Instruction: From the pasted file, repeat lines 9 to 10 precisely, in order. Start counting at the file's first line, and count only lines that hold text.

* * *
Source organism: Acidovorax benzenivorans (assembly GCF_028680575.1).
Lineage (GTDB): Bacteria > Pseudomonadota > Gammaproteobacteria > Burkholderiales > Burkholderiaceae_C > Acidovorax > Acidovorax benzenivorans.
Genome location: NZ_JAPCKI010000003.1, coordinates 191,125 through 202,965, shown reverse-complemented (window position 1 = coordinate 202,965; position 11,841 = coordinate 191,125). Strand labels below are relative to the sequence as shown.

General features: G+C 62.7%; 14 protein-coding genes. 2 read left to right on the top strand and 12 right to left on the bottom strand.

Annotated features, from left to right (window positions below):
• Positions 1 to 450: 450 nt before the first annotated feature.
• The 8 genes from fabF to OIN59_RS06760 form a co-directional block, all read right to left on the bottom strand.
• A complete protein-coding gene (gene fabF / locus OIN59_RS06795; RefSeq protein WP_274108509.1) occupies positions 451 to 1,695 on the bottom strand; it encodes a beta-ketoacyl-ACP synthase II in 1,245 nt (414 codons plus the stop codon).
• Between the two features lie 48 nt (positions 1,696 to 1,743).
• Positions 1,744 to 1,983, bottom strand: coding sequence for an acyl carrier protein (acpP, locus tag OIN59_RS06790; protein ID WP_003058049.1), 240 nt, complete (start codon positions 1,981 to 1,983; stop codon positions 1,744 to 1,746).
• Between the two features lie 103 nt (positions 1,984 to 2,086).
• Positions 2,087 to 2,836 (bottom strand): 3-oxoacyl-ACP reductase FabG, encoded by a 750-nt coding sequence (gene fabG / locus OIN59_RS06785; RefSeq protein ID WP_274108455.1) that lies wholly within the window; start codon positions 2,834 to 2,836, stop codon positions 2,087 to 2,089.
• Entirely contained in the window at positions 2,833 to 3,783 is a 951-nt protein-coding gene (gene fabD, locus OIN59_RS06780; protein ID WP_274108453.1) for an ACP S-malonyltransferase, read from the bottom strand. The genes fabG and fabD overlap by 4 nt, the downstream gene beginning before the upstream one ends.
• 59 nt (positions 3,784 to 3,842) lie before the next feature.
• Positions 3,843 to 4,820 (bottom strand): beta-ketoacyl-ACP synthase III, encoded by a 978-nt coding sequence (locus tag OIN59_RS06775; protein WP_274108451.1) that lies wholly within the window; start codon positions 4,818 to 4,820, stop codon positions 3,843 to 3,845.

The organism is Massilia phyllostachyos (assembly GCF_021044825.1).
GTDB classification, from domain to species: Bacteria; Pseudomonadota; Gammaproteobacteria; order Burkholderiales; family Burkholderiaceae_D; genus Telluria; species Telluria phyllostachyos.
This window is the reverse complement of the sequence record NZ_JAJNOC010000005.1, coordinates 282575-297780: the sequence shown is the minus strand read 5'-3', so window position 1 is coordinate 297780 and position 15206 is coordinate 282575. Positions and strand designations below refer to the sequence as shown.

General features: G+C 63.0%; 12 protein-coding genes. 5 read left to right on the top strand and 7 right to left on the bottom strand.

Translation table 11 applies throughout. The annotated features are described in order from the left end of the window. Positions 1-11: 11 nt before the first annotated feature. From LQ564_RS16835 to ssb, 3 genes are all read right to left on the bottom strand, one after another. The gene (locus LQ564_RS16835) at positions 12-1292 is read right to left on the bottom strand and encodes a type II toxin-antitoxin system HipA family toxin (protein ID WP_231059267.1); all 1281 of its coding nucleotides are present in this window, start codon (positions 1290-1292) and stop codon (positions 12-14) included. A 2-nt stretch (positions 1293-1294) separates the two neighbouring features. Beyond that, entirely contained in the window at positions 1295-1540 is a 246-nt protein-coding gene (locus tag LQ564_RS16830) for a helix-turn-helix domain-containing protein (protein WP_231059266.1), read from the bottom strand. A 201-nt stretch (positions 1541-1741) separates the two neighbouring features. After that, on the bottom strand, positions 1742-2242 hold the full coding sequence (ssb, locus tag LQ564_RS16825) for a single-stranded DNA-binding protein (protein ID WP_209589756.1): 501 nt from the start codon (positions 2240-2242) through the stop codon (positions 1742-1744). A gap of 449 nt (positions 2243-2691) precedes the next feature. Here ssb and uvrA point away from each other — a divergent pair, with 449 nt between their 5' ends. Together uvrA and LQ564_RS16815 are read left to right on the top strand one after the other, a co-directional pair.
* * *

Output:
• Between the two features lie 48 nt (positions 1,696 to 1,743).
• Positions 1,744 to 1,983, bottom strand: coding sequence for an acyl carrier protein (acpP, locus tag OIN59_RS06790; protein ID WP_003058049.1), 240 nt, complete (start codon positions 1,981 to 1,983; stop codon positions 1,744 to 1,746).